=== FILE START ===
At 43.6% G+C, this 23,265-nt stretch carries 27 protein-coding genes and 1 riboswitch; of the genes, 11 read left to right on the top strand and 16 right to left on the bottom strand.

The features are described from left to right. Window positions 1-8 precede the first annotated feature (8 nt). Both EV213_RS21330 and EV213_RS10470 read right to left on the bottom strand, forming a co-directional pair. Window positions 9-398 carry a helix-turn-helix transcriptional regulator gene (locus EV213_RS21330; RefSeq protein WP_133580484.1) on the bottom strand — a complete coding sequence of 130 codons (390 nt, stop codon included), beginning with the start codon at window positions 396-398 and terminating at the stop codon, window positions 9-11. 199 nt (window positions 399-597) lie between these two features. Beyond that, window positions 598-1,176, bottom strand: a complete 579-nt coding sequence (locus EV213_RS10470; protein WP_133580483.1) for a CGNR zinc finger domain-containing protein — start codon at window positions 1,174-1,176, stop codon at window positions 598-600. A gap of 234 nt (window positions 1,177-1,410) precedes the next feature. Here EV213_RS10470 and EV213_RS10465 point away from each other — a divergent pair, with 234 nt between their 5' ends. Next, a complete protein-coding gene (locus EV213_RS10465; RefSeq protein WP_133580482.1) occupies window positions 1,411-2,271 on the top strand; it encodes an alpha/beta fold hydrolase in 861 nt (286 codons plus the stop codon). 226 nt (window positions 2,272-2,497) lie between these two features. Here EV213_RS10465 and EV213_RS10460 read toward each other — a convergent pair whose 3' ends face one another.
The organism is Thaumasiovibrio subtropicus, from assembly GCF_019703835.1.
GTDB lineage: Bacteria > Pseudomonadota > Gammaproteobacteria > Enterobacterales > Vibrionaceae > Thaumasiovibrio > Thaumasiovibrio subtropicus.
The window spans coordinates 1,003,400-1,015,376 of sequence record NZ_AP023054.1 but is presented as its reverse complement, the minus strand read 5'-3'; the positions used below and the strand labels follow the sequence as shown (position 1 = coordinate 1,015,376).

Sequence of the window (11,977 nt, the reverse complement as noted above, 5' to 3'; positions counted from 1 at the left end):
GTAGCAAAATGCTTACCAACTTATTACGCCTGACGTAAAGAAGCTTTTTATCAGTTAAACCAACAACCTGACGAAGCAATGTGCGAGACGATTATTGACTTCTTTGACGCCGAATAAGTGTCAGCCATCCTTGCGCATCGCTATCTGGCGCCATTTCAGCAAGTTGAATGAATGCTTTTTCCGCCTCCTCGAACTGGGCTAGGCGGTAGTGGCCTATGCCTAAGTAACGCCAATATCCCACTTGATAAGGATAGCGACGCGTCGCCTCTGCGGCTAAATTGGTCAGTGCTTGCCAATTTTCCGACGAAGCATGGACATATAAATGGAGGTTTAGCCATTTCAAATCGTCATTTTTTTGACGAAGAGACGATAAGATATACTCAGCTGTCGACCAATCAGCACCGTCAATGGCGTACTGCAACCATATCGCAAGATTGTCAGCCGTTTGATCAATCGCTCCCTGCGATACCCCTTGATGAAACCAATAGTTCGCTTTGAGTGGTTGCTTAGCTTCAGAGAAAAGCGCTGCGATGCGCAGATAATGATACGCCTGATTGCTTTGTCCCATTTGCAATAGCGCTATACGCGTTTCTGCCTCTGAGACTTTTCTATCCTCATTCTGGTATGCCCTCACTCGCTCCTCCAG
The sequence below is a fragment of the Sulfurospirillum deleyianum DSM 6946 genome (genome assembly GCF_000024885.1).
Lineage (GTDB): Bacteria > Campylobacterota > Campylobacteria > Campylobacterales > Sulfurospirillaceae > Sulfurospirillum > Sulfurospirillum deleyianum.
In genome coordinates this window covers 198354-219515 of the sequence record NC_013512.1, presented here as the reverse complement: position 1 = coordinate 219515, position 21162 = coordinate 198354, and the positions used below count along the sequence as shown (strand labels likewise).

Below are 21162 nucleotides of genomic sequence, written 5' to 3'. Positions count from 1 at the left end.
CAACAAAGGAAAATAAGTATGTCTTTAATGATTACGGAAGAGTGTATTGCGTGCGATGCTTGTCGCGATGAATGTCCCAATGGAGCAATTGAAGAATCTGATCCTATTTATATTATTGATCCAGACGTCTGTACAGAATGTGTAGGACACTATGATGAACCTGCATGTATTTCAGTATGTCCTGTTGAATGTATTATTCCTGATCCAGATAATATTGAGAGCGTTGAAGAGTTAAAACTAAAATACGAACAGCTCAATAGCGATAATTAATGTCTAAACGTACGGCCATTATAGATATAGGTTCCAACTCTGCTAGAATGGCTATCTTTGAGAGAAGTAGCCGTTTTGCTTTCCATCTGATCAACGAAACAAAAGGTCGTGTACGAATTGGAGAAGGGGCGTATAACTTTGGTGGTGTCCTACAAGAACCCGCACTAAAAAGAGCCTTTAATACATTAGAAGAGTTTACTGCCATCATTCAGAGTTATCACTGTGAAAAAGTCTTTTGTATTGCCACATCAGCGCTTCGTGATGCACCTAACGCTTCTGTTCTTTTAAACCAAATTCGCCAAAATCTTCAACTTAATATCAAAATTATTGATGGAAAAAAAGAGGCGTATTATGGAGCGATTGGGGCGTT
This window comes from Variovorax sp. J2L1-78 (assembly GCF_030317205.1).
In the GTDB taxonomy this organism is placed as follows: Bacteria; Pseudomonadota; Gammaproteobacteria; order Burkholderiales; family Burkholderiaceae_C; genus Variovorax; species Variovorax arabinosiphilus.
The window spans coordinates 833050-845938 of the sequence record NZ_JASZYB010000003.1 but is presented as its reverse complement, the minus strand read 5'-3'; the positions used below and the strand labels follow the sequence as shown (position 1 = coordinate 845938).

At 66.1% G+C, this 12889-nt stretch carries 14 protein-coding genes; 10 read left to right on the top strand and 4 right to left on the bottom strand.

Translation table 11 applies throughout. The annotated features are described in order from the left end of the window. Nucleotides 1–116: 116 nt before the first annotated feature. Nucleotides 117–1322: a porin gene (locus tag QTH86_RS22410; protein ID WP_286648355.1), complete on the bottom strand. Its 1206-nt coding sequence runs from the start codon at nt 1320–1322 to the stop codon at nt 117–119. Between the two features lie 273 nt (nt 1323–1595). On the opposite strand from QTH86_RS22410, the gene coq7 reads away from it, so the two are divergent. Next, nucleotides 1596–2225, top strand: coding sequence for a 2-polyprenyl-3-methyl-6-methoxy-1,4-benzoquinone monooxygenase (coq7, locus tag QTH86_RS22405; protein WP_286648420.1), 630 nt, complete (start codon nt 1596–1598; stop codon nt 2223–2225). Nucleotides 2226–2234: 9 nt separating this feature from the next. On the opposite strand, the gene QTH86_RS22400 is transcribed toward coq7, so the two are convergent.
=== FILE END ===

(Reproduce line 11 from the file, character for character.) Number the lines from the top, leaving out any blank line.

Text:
Below are 21162 nucleotides of genomic sequence, written 5' to 3'. Positions count from 1 at the left end.